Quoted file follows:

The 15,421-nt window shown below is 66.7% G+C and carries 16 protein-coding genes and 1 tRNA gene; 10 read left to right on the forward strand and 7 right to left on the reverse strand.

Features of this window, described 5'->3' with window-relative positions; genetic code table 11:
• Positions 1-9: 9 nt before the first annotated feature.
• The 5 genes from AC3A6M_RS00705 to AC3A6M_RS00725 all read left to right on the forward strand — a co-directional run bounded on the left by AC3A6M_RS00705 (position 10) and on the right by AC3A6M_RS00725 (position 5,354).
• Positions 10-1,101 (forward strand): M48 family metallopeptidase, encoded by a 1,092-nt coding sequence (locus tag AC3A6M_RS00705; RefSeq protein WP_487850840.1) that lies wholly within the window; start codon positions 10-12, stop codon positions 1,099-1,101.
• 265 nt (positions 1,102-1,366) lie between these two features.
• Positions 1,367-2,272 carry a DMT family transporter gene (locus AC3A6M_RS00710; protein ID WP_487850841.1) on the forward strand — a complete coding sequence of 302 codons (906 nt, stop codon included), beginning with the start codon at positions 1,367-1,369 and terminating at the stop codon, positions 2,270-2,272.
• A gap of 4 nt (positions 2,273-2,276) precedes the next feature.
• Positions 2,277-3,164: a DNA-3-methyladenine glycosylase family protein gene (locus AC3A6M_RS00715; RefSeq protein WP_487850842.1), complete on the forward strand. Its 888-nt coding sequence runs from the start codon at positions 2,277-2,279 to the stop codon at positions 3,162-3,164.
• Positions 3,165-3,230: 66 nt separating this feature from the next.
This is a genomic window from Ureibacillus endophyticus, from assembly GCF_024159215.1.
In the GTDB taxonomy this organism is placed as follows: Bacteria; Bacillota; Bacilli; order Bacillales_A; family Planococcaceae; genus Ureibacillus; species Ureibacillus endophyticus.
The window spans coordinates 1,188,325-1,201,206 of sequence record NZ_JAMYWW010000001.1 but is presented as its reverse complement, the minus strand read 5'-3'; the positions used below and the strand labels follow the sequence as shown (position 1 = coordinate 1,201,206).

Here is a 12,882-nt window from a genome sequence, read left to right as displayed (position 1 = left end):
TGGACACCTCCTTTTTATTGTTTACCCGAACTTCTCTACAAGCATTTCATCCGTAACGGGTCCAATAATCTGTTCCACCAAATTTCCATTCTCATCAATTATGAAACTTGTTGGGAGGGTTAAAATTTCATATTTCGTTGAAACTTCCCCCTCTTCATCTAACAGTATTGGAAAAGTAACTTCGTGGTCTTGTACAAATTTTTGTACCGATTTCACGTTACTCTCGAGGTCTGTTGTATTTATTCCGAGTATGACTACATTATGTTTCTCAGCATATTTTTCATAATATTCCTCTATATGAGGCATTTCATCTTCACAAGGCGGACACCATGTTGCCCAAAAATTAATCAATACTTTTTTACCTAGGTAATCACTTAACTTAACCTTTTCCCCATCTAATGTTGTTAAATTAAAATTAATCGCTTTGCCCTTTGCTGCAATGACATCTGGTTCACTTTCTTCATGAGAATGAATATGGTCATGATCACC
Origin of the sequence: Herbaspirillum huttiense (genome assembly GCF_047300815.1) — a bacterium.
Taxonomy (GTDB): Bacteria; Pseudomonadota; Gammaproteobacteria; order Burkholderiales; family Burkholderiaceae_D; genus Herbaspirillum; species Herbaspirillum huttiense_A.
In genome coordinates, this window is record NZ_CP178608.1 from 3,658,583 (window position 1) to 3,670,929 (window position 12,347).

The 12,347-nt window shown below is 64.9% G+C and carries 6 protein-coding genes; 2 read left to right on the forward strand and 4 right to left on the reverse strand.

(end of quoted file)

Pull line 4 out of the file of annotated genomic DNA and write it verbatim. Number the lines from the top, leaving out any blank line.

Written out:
• The 5 genes from AC3A6M_RS00705 to AC3A6M_RS00725 all read left to right on the forward strand — a co-directional run bounded on the left by AC3A6M_RS00705 (position 10) and on the right by AC3A6M_RS00725 (position 5,354).